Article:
Sadly, there is no obvious issues using dependency walker, and no network connections to the dll.  Problem seen on multiple PCs, running single or multiple.  Trying to rebuild app in LabVIEW 2019 as a test, but proving difficult (builds broken, and it is a very large app). 

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1 hour ago, drjdpowell said:

Thanks for the ideas.  For clarification: I don't actually want multiple running instances of the EXE, rather, I need to find out why it is crashing silent.  I am running multiple EXE instances to try and increase the amount of deg info (since I can try different configurations in each).  So far, my only clue is that all running copies using the dll die within seconds of each other, which implies a common trigger event.

Sadly, there is no obvious issues using dependency walker, and no network connections to the dll.  Problem seen on multiple PCs, running single or multiple.  Trying to rebuild app in LabVIEW 2019 as a test, but proving difficult (builds broken, and it is a very large app). 

Probably not related to your issue... but once upon a time I had a nasty piece of hardware that I had to interact with using their DLL. On a certain type of PC it would randomly crash in LabVIEW after some number of days. The same PC running a simple python script calling the same DLL functions ran without issue for weeks at a time. In the end I had to change the PC 😞 and the problem never happened again. I tried every combination of DLL settings I could think of, but nothing ever got it working nicely on that PC.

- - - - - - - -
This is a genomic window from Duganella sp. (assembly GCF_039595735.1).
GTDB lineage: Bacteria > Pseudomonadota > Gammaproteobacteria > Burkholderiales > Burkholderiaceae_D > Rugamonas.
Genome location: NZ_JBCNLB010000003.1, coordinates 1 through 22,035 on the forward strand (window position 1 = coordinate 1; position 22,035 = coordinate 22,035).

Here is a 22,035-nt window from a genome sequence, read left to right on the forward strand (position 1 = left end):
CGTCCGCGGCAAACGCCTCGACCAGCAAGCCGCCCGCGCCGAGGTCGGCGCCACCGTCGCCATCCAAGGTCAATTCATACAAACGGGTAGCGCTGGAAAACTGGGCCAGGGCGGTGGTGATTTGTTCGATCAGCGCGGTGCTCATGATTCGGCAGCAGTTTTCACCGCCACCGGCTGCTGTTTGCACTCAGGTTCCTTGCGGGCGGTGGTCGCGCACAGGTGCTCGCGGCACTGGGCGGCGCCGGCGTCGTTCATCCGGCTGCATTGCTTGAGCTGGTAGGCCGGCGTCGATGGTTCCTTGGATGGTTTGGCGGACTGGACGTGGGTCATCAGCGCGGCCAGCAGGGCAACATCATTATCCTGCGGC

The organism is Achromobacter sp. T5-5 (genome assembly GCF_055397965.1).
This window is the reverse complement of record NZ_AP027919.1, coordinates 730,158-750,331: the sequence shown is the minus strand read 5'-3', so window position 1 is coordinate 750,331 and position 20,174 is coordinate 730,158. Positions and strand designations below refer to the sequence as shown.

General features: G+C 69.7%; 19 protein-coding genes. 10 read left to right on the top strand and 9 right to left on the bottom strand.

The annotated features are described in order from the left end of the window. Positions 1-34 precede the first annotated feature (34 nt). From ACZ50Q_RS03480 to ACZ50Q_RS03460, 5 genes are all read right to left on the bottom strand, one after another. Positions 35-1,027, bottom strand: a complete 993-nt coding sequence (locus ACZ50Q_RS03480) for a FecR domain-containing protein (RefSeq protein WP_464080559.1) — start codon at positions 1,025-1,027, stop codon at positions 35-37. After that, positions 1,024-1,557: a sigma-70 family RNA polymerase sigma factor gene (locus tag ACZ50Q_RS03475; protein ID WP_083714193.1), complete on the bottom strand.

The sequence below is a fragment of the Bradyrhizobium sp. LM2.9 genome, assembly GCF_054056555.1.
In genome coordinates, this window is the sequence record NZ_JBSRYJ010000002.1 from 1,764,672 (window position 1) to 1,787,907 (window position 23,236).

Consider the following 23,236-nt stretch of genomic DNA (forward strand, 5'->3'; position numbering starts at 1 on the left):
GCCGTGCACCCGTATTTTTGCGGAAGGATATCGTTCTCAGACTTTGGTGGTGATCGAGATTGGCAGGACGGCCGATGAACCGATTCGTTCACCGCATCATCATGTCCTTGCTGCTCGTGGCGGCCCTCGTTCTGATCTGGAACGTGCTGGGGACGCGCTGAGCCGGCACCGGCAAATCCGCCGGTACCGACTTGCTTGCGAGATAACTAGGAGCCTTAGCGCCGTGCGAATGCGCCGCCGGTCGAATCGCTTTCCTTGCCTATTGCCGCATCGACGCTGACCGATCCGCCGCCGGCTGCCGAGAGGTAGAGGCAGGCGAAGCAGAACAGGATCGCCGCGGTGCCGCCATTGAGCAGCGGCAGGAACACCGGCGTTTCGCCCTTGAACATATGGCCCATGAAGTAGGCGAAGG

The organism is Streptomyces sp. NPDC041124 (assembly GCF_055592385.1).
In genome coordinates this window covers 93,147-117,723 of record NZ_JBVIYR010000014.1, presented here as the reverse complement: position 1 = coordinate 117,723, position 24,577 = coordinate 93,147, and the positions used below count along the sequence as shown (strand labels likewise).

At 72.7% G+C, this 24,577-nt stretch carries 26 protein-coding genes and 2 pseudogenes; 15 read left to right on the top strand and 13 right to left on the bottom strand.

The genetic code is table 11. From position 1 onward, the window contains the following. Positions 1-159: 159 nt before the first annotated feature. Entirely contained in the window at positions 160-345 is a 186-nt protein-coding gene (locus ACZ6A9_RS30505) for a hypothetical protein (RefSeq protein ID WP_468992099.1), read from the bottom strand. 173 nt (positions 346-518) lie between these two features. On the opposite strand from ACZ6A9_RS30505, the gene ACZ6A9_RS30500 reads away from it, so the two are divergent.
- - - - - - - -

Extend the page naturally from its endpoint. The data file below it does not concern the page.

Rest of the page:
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I've been dealing with silent crashes for some months now, and it's been a frustrating exercise (I created some NI support tickets to try to help, but that's been difficult as well).  I'm using LV2017.0.1f4 (64-bit) and I suspect it's related to possibly a misbehaving NI frame grabber (NI PCIe-1433) since it seems to crash most often when starting up/initializing communication with the cameras.  The system has 6 frame grabbers and also has various hardware (power supplies, temperature chamber, etc.).

 

Recently (yesterday) I disabled the parallel startup of the communications and one of the frame grabbers was acting up (noise on the camera com channel) so I only used 5 of the 6 frame grabbers and last night the entire run was successful!  My coworker was amazed!  We are running another test tonight to make sure it wasn't a fluke.

 

So right now I'm pointing the finger at either faulty hardware or some bug not allowing many simultaneous IMAQ connections to all start up at the same time.

 

Bruce

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41 minutes ago, bmoyer said:

or some bug not allowing many simultaneous IMAQ connections to all start up at the same time.

That is interesting! I actually came to the same conclusion. I was trying to launch 4 of my own style actors which each opened an IMAQ reference to a (different) camera and quite often trying to do this launch in parallel would cause the system to hang. I changed it to a serial launch process and the problem never happened again.